Dec. 15 (Bloomberg) -- Finland’s government must make “substantial” spending cuts and increase taxes to bring finances onto a sustainable footing, the Bank of Finland said.
“If these steps are not taken in time, we could end up in a situation where we are forced to rapidly reduce the general government deficit at a time when economic growth is weakening,” Governor Erkki Liikanen said today in an e-mailed report. “The deteriorating economic outlook puts Finland’s public finances in a different light.”
Finland’s government will cut spending by 1.16 billion euros ($1.5 billion) and raise taxes by 1.1 billion euros in next year’s budget and plans to discuss further balancing in the first half next year, according to the government program.
The northernmost euro member is seeking to balance its budget by 2015. The deficit will shrink to 1.3 percent of gross domestic product this year and 1.2 percent in 2012, compared with a shortfall of 2.8 percent last year, Bank of Finland said.
The central bank said today that AAA rated Finland must improve its central government deficit by 2.5 percentage points, moving to a surplus, to stop the debt to GDP ratio from growing. Having Europe’s fastest-aging population means measures must be “even more substantial” to ensure long-term sustainability, the central bank said.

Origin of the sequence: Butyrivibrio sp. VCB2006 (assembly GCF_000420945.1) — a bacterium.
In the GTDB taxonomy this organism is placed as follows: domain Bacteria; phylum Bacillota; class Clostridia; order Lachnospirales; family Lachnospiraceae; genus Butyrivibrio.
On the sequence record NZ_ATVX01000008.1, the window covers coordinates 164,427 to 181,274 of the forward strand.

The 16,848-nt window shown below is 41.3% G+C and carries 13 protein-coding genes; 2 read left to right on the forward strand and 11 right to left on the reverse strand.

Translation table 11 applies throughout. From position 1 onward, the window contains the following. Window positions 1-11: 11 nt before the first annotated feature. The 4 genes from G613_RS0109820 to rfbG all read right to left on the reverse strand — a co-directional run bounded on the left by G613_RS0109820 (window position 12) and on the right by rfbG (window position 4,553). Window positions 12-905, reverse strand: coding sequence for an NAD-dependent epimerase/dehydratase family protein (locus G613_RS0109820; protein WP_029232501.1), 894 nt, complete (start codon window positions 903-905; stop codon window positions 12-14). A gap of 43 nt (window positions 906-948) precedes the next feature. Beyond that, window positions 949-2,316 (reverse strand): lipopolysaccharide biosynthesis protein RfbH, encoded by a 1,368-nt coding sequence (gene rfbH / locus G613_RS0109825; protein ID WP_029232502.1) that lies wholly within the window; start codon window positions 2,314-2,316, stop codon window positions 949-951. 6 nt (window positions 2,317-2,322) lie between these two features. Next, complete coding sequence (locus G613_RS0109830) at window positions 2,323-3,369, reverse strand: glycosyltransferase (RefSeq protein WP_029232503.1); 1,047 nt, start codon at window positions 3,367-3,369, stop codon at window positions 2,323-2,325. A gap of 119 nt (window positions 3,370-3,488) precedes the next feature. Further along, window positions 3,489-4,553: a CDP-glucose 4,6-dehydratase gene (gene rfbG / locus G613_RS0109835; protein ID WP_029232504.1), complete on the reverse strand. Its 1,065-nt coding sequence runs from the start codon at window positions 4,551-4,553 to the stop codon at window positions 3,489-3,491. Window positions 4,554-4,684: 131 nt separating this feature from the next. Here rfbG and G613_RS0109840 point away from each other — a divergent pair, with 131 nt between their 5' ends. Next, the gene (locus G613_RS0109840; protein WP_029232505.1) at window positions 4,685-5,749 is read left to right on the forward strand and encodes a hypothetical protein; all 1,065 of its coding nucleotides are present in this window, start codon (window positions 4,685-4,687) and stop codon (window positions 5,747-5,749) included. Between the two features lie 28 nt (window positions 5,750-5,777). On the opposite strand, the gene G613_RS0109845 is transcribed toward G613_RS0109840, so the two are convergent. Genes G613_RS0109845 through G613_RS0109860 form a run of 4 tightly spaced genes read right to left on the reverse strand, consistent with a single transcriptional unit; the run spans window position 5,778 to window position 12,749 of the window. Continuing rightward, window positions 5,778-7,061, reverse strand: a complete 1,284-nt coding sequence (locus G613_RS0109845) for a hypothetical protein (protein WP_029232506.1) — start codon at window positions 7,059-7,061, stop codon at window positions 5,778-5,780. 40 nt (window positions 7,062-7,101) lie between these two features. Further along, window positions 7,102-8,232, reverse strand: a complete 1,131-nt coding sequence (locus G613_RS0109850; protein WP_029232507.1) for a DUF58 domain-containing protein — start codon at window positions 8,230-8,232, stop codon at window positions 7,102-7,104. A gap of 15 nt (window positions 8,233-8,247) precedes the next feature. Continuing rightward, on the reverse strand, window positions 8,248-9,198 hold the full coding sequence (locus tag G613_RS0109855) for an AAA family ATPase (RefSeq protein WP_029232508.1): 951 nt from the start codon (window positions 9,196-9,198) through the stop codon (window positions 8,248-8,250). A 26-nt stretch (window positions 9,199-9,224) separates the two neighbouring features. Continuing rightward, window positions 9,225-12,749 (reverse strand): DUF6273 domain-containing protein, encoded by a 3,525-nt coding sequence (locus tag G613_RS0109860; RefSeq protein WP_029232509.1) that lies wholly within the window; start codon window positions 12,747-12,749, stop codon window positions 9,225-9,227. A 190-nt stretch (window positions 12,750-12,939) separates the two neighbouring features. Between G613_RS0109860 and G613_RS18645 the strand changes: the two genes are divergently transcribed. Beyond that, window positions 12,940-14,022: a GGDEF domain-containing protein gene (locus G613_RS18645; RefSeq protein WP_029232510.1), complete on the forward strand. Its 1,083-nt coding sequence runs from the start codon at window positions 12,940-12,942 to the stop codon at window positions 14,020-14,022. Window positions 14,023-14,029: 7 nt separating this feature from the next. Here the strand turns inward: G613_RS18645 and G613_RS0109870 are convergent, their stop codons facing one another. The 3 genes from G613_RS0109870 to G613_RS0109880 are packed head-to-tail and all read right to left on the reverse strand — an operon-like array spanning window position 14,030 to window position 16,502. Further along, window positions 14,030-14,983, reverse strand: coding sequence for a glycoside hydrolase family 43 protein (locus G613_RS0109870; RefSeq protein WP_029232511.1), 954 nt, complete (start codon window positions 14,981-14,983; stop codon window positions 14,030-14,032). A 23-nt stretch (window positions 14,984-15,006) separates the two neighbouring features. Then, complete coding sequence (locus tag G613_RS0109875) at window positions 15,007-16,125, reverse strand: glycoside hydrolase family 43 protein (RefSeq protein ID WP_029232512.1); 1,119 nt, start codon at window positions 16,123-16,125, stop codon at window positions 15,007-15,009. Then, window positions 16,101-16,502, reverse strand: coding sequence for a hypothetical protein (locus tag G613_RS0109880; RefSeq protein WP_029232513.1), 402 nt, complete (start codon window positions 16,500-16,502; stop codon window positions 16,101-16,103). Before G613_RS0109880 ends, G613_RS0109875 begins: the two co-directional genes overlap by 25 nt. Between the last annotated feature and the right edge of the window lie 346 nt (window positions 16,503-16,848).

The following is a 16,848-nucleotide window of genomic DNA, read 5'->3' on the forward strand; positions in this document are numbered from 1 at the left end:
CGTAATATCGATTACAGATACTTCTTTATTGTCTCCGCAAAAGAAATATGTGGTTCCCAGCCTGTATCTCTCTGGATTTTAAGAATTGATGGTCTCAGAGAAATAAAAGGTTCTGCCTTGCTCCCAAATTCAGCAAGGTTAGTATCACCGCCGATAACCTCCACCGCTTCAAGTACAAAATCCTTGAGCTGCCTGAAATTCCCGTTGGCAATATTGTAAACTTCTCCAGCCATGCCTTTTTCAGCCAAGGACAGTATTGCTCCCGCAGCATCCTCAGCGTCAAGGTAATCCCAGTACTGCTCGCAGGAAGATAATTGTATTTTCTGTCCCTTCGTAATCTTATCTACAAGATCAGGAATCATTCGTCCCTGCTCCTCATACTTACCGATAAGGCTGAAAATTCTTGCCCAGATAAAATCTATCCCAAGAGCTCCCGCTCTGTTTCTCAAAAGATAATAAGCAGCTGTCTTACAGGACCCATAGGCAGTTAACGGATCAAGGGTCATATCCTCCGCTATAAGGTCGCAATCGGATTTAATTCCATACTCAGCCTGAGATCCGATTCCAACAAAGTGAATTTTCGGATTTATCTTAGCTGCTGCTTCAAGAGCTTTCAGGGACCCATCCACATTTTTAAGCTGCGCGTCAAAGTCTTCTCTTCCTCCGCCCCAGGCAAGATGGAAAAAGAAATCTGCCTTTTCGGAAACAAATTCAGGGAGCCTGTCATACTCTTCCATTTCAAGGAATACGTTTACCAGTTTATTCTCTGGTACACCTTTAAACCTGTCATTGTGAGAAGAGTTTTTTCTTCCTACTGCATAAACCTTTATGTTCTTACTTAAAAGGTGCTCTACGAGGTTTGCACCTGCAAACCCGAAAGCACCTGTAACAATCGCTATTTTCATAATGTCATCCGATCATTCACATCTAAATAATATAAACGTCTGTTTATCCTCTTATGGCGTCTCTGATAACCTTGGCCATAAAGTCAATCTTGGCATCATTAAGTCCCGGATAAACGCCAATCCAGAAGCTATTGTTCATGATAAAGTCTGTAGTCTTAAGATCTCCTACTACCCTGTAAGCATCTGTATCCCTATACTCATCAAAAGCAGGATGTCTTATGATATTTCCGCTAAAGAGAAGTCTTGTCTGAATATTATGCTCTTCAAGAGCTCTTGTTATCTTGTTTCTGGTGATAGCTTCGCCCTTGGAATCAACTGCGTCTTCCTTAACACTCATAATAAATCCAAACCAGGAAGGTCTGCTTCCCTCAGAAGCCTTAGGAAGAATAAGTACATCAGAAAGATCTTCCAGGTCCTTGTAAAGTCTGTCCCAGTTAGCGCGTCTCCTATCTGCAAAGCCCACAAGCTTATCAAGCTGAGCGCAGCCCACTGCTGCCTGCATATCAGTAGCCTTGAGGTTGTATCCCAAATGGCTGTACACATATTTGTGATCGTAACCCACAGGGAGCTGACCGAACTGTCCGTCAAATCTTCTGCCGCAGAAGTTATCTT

Finland’s economy will expand slower than previously estimated, the Helsinki-based central bank said, projecting GDP growth of 0.4 percent next year, down from 2.6 percent on June 15. Growth will rebound to 1.8 percent in 2013.
“The forecast is based on the assumption that the euro area debt crisis will not get any worse and the slowdown in growth in both the euro area and the global economy will be relatively short-lived,” said Liikanen, who is also a member of the European Central Bank governing council. “This assumption contains a clear downside risk for the forecast.”
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